We packed and went to check out. The hotel manager exhorted us to stay, as he didn’t think anyone would be leaving Manhattan. But my husband was determined. We left, setting off on foot for Penn Station.

I felt safe with my big guy by my side, and I hoped for the best in the chaos of the streets. In the middle of it all, I started to worry about those two ladies from Rochester. They were staying at an apartment in the Village, but I wondered if they had been able to get home.   

We dragged our luggage uptown and walked over to 5th Avenue.  Suddenly everyone stopped, with mouths agape, and stared at lower Manhattan.  “Don’t look back,” my husband said. “Keep going.” But like Lot’s wife, I couldn’t resist. In that moment, in a cloud of dust, we saw the towers fall.

We ran into Penn Station and saw the mobs trying to get tickets. I was standing on line and started talking to a woman with a worried look on her face. She said, “I’m trying to get home to Rochester, New York.” I took her card and wished her luck. And then I saw policemen start flooding the station and the ticket sellers closing down all the counters.

I pleaded with my husband to leave the station. “What if this is the next target?” And for good measure, I added, “This will be the biggest ‘I told you so’ ever if we lose our hotel room.”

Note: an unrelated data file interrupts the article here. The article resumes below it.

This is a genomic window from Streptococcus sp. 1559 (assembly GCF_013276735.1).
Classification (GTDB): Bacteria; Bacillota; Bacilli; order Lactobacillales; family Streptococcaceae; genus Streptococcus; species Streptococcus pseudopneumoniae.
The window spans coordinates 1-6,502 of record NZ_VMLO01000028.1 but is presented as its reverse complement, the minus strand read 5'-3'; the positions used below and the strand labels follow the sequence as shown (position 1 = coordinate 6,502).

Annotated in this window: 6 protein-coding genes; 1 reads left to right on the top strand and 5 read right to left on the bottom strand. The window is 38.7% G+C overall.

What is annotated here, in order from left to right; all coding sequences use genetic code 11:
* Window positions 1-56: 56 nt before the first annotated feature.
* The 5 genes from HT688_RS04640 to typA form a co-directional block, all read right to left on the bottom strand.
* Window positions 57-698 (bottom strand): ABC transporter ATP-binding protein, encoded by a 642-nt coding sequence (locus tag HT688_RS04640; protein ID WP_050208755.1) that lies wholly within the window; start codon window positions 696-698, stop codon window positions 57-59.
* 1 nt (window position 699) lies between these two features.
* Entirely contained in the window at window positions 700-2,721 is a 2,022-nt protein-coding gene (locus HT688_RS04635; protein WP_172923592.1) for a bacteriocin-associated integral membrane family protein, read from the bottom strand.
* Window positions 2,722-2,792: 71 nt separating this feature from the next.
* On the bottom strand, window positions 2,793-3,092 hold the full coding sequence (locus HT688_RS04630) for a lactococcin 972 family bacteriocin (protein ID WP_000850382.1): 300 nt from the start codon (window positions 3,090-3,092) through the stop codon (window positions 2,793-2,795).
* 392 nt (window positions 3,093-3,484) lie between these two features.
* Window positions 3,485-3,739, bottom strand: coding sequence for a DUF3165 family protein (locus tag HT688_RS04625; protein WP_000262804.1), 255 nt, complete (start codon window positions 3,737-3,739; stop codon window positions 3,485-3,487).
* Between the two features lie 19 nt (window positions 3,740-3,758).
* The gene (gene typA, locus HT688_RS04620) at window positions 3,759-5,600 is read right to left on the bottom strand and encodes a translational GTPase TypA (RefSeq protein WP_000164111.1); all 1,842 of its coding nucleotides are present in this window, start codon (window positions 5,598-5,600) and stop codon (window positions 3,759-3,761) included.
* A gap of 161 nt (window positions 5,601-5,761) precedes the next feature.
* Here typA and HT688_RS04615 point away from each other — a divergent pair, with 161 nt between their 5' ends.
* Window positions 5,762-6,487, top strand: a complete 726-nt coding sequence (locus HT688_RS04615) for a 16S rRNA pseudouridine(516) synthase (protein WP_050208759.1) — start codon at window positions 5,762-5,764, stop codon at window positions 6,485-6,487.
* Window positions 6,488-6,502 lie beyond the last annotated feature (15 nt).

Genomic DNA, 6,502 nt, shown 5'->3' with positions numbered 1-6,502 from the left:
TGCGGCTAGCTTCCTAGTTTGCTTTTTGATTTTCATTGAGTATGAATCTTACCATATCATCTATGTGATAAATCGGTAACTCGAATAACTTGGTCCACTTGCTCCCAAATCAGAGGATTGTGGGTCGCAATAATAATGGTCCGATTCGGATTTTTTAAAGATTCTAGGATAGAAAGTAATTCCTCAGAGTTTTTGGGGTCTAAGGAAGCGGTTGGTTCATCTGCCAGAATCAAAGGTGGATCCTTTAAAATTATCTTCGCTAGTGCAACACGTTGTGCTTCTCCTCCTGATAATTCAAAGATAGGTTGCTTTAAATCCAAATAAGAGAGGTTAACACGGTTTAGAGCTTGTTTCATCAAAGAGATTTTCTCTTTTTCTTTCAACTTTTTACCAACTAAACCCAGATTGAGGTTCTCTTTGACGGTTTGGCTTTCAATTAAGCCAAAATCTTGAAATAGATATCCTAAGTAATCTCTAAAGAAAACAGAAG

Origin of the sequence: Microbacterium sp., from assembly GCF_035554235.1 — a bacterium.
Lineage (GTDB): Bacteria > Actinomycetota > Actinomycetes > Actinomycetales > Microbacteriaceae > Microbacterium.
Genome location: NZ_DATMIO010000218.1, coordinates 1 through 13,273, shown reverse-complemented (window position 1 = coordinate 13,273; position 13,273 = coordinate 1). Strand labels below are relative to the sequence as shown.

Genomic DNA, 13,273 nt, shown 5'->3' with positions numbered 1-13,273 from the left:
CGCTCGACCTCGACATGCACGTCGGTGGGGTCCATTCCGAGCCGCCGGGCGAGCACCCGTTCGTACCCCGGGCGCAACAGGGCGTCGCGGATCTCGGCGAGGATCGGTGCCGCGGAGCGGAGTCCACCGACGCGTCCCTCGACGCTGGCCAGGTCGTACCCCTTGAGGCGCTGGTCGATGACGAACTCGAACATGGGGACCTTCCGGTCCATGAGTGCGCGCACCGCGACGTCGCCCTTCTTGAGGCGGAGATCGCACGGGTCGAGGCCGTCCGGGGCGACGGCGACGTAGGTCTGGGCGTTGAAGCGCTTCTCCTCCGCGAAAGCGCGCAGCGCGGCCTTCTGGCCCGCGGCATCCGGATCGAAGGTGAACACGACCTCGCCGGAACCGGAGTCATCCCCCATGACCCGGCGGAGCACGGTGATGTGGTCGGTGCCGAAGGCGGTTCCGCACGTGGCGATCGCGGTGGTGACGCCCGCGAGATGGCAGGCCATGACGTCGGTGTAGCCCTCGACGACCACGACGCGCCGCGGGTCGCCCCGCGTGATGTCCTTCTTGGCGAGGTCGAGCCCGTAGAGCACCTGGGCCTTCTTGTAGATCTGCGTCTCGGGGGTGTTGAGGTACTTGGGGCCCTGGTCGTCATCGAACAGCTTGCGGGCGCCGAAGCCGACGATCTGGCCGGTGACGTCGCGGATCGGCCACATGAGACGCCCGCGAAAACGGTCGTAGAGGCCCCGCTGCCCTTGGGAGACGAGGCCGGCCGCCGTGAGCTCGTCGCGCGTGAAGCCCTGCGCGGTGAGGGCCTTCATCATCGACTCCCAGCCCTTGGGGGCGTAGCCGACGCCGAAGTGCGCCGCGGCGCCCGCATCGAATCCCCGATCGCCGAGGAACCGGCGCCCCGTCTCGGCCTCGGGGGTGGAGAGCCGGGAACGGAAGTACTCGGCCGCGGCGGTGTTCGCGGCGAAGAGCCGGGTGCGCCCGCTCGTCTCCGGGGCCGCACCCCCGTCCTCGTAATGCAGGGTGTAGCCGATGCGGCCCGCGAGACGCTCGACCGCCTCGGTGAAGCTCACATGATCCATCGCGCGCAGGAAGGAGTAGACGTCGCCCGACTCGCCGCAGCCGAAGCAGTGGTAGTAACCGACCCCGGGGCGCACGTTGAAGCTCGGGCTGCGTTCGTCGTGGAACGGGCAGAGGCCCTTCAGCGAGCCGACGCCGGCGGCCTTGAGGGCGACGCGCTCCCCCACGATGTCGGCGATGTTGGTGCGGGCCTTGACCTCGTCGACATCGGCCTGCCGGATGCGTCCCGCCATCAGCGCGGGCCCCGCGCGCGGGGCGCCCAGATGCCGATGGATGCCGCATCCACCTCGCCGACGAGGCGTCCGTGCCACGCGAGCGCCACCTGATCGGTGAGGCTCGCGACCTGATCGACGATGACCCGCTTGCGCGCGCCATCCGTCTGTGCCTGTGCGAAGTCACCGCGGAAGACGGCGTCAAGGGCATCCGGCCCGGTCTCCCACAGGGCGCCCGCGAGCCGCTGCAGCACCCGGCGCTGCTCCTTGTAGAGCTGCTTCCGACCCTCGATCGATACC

We hurried back downtown and saw a flood of people walking uptown.  Buses were filled with stunned people crushed together. One man, in a suit covered in gray dust, sat on a curb with his head in his hands, weeping.

  Back at the hotel, the manager welcomed us back. He had been holding our room, just in case.

That night we went to find some food with my brother-in-law, who hadn’t even been able to get back to Staten Island and was sleeping on our hotel-room floor. It was a beautiful late summer night in Manhattan.  The sky was a vibrant blue, without a cloud in it. The restaurant was jammed with people drinking at the bar. Like any other night in Manhattan. And yet this night, we were prisoners on my beloved island, unable to get to our loved ones.

After a sleepless night, at 5 a.m., we left the hotel. We saw the National Guard setting up barriers as they closed down lower Manhattan below Union Square. Overnight, people had placed pictures of the missing on the barriers.